A report on Mount Kailash and Yarlung Tsangpo

Thangka depicting Mount Kailash
Yarlung Tsangpo southwest of Lhasa
Map of the Yarlung Tsangpo River
Yarlung Tsangpo River, sediment
Yarlung Tsangpo River as it courses through Tibet, with peaks Namche Barwa and Gyala Peri. The picture is centered on 29.156°N, 93.983°W
Yarlung Tsangpo whitewater

Originating at Angsi Glacier in western Tibet, southeast of Mount Kailash and Lake Manasarovar, it later forms the South Tibet Valley and Yarlung Tsangpo Grand Canyon before passing into the state of Arunachal Pradesh, India.

- Yarlung Tsangpo

Another local name for the mountain is Tisé mountain, which derives from ti tse in the Zhang-Zhung language, meaning "water peak" or "river peak", connoting the mountain's status as the source of the mythical Lion, Horse, Peacock and Elephant Rivers, and in fact the Indus, Yarlung Tsangpo/Dihang/Brahmaputra, Karnali and Sutlej all begin in the Kailash-Lake Manasarovara region.

- Mount Kailash
Thangka depicting Mount Kailash

1 related topic with Alpha


Brahmaputra River

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Yarlung Tsangpo River in Tibet
Yarlung Tsangpo
Brahmaputra basin in India
A view of sunset in the Brahmaputra from Dibrugarh
Rivers of Bangladesh, including the Brahmaputra
The Brahmaputra River from Space
Rowing competition of Sualkuchi at Brahmaputra River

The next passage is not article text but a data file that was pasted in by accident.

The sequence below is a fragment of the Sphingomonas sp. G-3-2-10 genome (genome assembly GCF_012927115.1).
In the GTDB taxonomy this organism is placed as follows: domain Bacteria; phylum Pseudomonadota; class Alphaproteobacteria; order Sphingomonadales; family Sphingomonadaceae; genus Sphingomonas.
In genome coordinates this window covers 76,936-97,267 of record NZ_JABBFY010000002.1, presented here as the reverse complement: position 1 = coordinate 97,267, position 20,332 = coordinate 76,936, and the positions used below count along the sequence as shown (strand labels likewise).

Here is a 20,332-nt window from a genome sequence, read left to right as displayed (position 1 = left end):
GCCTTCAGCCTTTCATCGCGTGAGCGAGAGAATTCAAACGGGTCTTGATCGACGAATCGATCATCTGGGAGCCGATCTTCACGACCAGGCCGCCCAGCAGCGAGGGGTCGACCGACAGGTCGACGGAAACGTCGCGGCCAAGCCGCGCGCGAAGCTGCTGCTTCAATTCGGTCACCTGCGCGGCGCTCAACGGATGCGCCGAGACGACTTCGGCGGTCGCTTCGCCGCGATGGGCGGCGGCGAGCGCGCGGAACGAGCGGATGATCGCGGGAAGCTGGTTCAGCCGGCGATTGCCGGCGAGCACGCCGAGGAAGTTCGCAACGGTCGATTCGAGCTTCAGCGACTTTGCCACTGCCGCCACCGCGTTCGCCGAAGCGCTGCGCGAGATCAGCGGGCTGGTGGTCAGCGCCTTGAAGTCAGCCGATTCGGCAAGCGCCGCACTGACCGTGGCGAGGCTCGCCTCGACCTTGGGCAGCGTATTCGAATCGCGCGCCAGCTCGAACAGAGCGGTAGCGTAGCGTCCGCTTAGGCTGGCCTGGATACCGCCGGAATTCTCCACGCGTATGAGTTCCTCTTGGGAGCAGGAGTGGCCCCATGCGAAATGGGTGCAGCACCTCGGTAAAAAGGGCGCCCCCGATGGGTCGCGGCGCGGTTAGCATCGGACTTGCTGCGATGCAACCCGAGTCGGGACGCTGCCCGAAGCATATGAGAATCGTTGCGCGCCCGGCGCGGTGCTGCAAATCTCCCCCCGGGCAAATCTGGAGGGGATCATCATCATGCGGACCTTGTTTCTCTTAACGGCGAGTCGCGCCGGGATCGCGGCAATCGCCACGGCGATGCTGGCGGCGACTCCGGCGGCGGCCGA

Flooded villages along the Brahmaputra
Brahmaputra River seen from a SPOT satellite
The Brahmaputra and its tributaries in northeastern India and Bangladesh
James Rennell's 1776 map shows the Brahmaputra's flow before an earthquake on 2 April 1762 and the Teesta River flowing in three channels to the Ganga before a flood in 1787.
Silhouette of a fisherman on boat during sunset at Brahmaputra River
An Aerial view of the Dhola–Sadiya Bridge
Ranaghat Bridge or Churni River Bridge on Brahmaputra River near Pasighat in Arunachal Pradesh

The Brahmaputra, also known as the Yarlung Tsangpo in Tibet, the Siang/Dihang River in Arunachal Pradesh, and Luit in Assamese, is a trans-boundary river which flows through Tibet, India, and Bangladesh.

With its origin in the Manasarovar Lake region, near Mount Kailash, on the northern side of the Himalayas in Burang County of Tibet where it is known as the Yarlung Tsangpo River, it flows along southern Tibet to break through the Himalayas in great gorges (including the Yarlung Tsangpo Grand Canyon) and into Arunachal Pradesh.